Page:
On March 18, 1942, a Nazi gas van pulled up in front of the Jewish hospital of Belgrade, and for the first time in Serbia was used on Jewish citizens. This van and others that followed killed everyone within the hospital -- patients, nurses, and doctors, all of whom were Jews. The Nazis invaded Yugoslavia in April 1941 and immediately fired all Jewish health care workers. Since it was forbidden for them to practice in the public health care facilities, in May 1941 a Jewish hospital was opened in the building of the Jewish Women’s Society.
The film is being shown in commemoration of the 70th anniversary of the first use of those infamous gas vans in Serbia. The Claims Conference partially funded the film, which was created by Centropa (Central European Center for Research and Documentation), a European organization that has utilized Claims Conference support for numerous education and documentation projects.
The story is narrated by Matilda and Breda Kalef, sisters who lost their father and grandmother in that hospital seven decades ago. The vans were then used over the next few weeks to asphyxiate about 5,000 Serbian Jewish women and children. More than 90 percent of Serbia’s Jewish community was killed by the Nazis.
Matilda and Breda Kalef were just young girls, sent into hiding on falsified papers, when their handicapped father, Avram Kalef, and his mother, Matilda, were sent to the Jewish hospital in Belgrade in March 1942. With their mother, the girls snuck into the hospital to see their father and grandmother.
“My father’s last words were: ‘Dona, protect my children. Take care of my children,’” Matilda Kalef recalled in a 2005 interview. “This was my guiding principle through life. She fought so hard during the war to somehow keep us well, feed and save us.”
The next day, the girls and their mother watched through curtains of a friend’s home across the street as the gas vans began to pull up to the hospital and patients and staff were placed inside. The Kalefs never saw their father or grandmother again.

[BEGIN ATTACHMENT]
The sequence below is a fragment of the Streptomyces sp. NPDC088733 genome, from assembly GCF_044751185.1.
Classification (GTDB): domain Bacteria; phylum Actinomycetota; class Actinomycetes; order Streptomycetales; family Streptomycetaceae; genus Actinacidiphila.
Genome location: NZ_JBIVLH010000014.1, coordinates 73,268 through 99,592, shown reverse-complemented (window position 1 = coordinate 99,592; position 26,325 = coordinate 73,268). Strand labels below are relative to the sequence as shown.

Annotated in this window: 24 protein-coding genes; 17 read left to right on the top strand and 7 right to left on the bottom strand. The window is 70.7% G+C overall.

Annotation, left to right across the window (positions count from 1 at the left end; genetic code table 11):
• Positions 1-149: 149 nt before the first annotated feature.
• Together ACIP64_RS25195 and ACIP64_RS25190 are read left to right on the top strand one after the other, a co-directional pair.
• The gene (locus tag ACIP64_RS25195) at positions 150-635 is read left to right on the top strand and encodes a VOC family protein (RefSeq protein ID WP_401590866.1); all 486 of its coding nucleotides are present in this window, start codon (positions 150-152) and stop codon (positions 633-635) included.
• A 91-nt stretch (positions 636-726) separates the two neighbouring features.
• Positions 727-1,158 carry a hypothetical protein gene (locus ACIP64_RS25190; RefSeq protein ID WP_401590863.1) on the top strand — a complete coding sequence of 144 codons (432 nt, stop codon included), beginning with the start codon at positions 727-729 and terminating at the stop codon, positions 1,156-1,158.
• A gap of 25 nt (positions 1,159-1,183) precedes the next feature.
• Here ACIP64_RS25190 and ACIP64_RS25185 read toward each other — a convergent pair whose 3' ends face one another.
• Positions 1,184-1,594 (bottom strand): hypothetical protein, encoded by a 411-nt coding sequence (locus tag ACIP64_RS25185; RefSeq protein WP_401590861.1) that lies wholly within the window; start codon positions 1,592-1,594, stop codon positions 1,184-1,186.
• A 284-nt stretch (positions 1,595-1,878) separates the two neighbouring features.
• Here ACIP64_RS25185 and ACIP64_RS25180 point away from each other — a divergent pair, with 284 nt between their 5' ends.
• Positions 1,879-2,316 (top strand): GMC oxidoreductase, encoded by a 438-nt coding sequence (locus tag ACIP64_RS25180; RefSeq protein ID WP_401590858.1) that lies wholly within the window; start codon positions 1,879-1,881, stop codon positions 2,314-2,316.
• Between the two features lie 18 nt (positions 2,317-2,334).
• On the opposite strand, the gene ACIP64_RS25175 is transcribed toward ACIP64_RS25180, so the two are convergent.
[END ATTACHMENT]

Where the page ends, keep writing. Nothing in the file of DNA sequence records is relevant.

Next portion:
Centropa is a Vienna- and Budapest-based research organization that seeks to preserve materials documenting Jewish life in Europe during the 20th century. The film, which was shown in Belgrade on Thursday and will also be shown as part of the New York Sephardic Jewish Film Festival, is online as part of Centropa’s website section for students and can be seen at http://centropastudent.org/?typ=subtitel&fLang=ENG&movID=47&nID=78&q=m
The girls and their mother lived for three months hidden in a Catholic monastery by Slovene priest Father Andrej Tumpej in the town Banovo Brdo. They then moved to an attic space where they spent the remainder of the war years.
After the war Breda became one of Yugoslavia’s most famous opera singers and Matilda a dental technician. Both married and had families, denying the Nazis their Final Solution. The sisters both receive Claims Conference pension payments from the Central and Eastern European Fund.
The sisters also were successful in having Father Tumpej named a Righteous Gentile in 2001 by Yad Vashem for his efforts to save them. Father Tumpej also saved two other Jewish girls and a Jewish doctor.
The title of the film comes from the three promises made to different people in the Kalef family – by Dona to Avram to take care of their daughters, by Father Tumpej to shelter them during the war, and by Breda to honor Father Tumpej for his courage in keeping them safe.
The film preserves a largely unexplored chapter of the Holocaust. The massive scope of the Shoah comprised horrific events that unfolded on a daily basis across communities large and small. The Claims Conference is committed to preserving the memory of each of these events, including how a truck converted into a killing center one day pulled up without notice in front of a Jewish hospital and set into motion the end of a historic community.